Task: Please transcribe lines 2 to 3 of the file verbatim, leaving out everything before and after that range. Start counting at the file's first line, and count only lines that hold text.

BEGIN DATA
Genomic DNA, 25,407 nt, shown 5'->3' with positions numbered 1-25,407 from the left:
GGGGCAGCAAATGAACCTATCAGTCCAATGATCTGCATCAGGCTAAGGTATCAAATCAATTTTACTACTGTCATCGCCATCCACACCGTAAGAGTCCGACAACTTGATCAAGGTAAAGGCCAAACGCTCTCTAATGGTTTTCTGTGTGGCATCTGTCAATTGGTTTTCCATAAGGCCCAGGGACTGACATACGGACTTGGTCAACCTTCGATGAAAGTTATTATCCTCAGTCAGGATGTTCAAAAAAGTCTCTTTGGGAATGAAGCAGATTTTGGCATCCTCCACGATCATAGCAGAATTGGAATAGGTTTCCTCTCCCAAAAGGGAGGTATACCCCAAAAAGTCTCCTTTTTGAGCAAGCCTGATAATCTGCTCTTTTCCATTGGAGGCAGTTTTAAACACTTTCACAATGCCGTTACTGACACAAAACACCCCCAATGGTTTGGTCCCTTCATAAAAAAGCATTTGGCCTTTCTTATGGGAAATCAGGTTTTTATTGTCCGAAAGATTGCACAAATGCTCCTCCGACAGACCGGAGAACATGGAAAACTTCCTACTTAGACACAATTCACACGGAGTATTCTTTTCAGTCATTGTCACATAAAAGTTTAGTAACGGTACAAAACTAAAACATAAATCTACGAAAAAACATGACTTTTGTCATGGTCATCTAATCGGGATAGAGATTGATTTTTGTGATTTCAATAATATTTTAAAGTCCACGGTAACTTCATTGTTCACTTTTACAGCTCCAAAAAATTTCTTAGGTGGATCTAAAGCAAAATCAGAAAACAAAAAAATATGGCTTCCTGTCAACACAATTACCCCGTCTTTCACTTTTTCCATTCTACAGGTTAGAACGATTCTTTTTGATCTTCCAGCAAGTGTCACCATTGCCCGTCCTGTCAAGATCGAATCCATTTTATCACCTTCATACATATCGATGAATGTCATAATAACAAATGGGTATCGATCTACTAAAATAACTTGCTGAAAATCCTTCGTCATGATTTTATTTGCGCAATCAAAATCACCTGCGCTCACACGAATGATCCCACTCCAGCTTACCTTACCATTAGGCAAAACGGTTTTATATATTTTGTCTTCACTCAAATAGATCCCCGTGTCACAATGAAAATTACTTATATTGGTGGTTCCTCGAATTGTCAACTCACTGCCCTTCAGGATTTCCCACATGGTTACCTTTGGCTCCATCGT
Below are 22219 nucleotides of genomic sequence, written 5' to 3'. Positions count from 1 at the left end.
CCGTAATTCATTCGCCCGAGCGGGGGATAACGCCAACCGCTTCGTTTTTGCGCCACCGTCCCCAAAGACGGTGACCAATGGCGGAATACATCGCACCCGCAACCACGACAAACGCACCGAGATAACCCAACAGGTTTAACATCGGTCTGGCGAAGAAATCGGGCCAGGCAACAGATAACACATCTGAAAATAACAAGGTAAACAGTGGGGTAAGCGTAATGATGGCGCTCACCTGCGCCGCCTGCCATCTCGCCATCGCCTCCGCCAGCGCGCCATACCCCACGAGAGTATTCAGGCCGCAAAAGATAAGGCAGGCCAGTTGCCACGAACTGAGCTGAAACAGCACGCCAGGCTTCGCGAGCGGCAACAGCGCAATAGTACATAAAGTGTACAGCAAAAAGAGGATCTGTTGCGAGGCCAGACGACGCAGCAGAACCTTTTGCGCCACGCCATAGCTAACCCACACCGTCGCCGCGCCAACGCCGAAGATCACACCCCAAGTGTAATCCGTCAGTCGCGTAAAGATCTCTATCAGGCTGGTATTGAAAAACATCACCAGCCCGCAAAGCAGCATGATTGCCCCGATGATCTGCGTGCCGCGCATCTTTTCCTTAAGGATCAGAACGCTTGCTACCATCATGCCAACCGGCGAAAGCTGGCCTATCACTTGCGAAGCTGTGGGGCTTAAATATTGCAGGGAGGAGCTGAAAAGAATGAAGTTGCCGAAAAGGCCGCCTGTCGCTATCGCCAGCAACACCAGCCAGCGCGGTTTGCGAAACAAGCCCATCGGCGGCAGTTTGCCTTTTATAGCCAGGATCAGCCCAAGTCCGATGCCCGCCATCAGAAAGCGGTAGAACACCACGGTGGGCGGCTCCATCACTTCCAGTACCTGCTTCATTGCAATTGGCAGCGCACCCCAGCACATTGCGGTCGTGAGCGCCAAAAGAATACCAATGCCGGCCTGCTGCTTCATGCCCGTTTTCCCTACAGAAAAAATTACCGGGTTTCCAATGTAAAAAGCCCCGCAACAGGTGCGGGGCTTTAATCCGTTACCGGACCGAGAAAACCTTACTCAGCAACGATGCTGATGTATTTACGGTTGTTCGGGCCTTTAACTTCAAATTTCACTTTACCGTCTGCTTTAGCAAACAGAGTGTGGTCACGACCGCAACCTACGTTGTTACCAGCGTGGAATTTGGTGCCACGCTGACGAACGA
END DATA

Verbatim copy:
GGGGCAGCAAATGAACCTATCAGTCCAATGATCTGCATCAGGCTAAGGTATCAAATCAATTTTACTACTGTCATCGCCATCCACACCGTAAGAGTCCGACAACTTGATCAAGGTAAAGGCCAAACGCTCTCTAATGGTTTTCTGTGTGGCATCTGTCAATTGGTTTTCCATAAGGCCCAGGGACTGACATACGGACTTGGTCAACCTTCGATGAAAGTTATTATCCTCAGTCAGGATGTTCAAAAAAGTCTCTTTGGGAATGAAGCAGATTTTGGCATCCTCCACGATCATAGCAGAATTGGAATAGGTTTCCTCTCCCAAAAGGGAGGTATACCCCAAAAAGTCTCCTTTTTGAGCAAGCCTGATAATCTGCTCTTTTCCATTGGAGGCAGTTTTAAACACTTTCACAATGCCGTTACTGACACAAAACACCCCCAATGGTTTGGTCCCTTCATAAAAAAGCATTTGGCCTTTCTTATGGGAAATCAGGTTTTTATTGTCCGAAAGATTGCACAAATGCTCCTCCGACAGACCGGAGAACATGGAAAACTTCCTACTTAGACACAATTCACACGGAGTATTCTTTTCAGTCATTGTCACATAAAAGTTTAGTAACGGTACAAAACTAAAACATAAATCTACGAAAAAACATGACTTTTGTCATGGTCATCTAATCGGGATAGAGATTGATTTTTGTGATTTCAATAATATTTTAAAGTCCACGGTAACTTCATTGTTCACTTTTACAGCTCCAAAAAATTTCTTAGGTGGATCTAAAGCAAAATCAGAAAACAAAAAAATATGGCTTCCTGTCAACACAATTACCCCGTCTTTCACTTTTTCCATTCTACAGGTTAGAACGATTCTTTTTGATCTTCCAGCAAGTGTCACCATTGCCCGTCCTGTCAAGATCGAATCCATTTTATCACCTTCATACATATCGATGAATGTCATAATAACAAATGGGTATCGATCTACTAAAATAACTTGCTGAAAATCCTTCGTCATGATTTTATTTGCGCAATCAAAATCACCTGCGCTCACACGAATGATCCCACTCCAGCTTACCTTACCATTAGGCAAAACGGTTTTATATATTTTGTCTTCACTCAAATAGATCCCCGTGTCACAATGAAAATTACTTATATTGGTGGTTCCTCGAATTGTCAACTCACTGCCCTTCAGGATTTCCCACATGGTTACCTTTGGCTCCATCGT
Below are 22219 nucleotides of genomic sequence, written 5' to 3'. Positions count from 1 at the left end.